The recent breakdown of relations between intelligence services in South Korea and Japan, historical allies since the beginning of the Cold War in 1950, represents a very serious international crisis. It risks becoming a time bomb that threatens the security architecture of Asia and a loose cannon in the already complicated China-U.S. relationship.
The reasons for the breakdown are essentially the still unresolved problems from the end of World War II. In Korea, then occupied by Japan, young women were forced to serve in Japanese army brothels, the so-called “comfort women”. This is why Tokyo decadesago gave general compensation to Seoul. However, recently President Moon Rae-in’s government supported the request of families of some of the women to receive individual compensation from Tokyo. He said he will continue to ask Japan to engage in some fundamental soul-searching about the comfort women issue, which was a human rights violation.
Tokyo so far turned down the request because it fears being trapped in a chain of endless questions.
There are two questions behind the story. Unlike in Europe, where the Americans have succeeded in healing historical disputes between Germany and France, for instance, in Asia, Japan has not yet managed to get rid of the legacy of World War II. Furthermore, while in Europe the fall of the Soviet empire ended the Cold War, in Asia, the fact that North Korea remains a communist state is one sign that the Cold War has not ended in substance.
It is as if two unfinished wars were grafted onto each other with perverse effects.
Here there are practical effects because the South Korea-Japan controversy comes at a time when relations between China and the U.S. are very tense. The breakup of the intelligence-sharing relationship therefore creates enormous difficulties for the U.S., which still has some 30,000 troops in South Korea and services and logistics for those troops in Japan. The two countries are very close allies of the U.S., and in fact the breakup places Washington between the two sides.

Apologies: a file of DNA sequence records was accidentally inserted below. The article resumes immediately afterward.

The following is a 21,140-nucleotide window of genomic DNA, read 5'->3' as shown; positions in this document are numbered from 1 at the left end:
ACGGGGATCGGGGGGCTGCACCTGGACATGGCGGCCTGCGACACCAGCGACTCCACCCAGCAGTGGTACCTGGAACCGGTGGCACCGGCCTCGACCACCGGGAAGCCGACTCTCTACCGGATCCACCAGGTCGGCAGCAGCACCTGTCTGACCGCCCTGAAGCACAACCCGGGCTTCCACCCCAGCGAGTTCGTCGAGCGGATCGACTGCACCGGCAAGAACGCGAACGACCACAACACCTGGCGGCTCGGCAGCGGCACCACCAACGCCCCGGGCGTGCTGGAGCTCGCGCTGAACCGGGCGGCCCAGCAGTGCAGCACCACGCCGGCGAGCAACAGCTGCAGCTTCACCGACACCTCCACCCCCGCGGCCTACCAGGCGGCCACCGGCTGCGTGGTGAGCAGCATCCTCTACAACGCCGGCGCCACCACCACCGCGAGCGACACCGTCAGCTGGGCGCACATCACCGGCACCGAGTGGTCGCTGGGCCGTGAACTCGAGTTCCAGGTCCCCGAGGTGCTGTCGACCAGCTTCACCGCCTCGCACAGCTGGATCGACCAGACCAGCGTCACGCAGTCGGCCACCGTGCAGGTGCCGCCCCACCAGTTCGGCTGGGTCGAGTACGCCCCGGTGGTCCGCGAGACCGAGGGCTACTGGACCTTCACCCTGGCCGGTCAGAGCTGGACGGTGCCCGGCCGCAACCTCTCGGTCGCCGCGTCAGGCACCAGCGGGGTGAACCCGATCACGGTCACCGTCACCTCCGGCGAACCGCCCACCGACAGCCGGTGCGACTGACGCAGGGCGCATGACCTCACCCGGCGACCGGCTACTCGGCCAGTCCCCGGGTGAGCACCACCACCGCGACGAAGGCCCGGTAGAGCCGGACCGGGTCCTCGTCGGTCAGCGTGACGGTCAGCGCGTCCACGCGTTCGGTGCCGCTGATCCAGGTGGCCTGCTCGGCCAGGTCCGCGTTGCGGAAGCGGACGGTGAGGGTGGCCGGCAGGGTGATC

According to the Nelson Report, one of Washington’s influential newsletters, wrote «there is no way to sugarcoat the pill… (Moon’s decision) functionally destroys the U.S.-Japan-ROK alliance in NE Asia».
This is in effect a very strong message to China. If Washington failed to govern this relationship, so fundamental to North Korea and China, how can it hope to govern the dispute with China? Perhaps Beijing could be right to pull the trade dispute with the U.S. in the long run and simply wait for the U.S., lost in its own issues, to hang itself by its own hands. Or, even if Beijing believes in the American ability to cause damage to others, can it trust that the U.S., after a possible agreement, will maintain its commitments and not instead lose itself in thousands of internal disputes?
Seen by a third country, such as Italy, the problem is then odd: how was it possible that the U.S. failed to manage and contain the Korea-Japan dispute? Objectively, whatever the reasons, it is a profound blow for the U.S. even in Europe, where it has strategic and commercial disputes that are different from those of Asia but perhaps no less serious. For example, in some Asian countries, the U.S. was perceived as a “Japanese backer” and not so much as pro-Korean, similarly in Europe the U.S. is taking a position in favor of Brexit and therefore against the EU. It could be easy that in Brussels and Berlin this will create some resentment.
The U.S. seems to have little overall approach to things, through which individual instances are addressed. Instead, it seems that Washington is sometimes trapped by specific constituencies that make it lose sight of the overall vision and make mistakes in specific instances.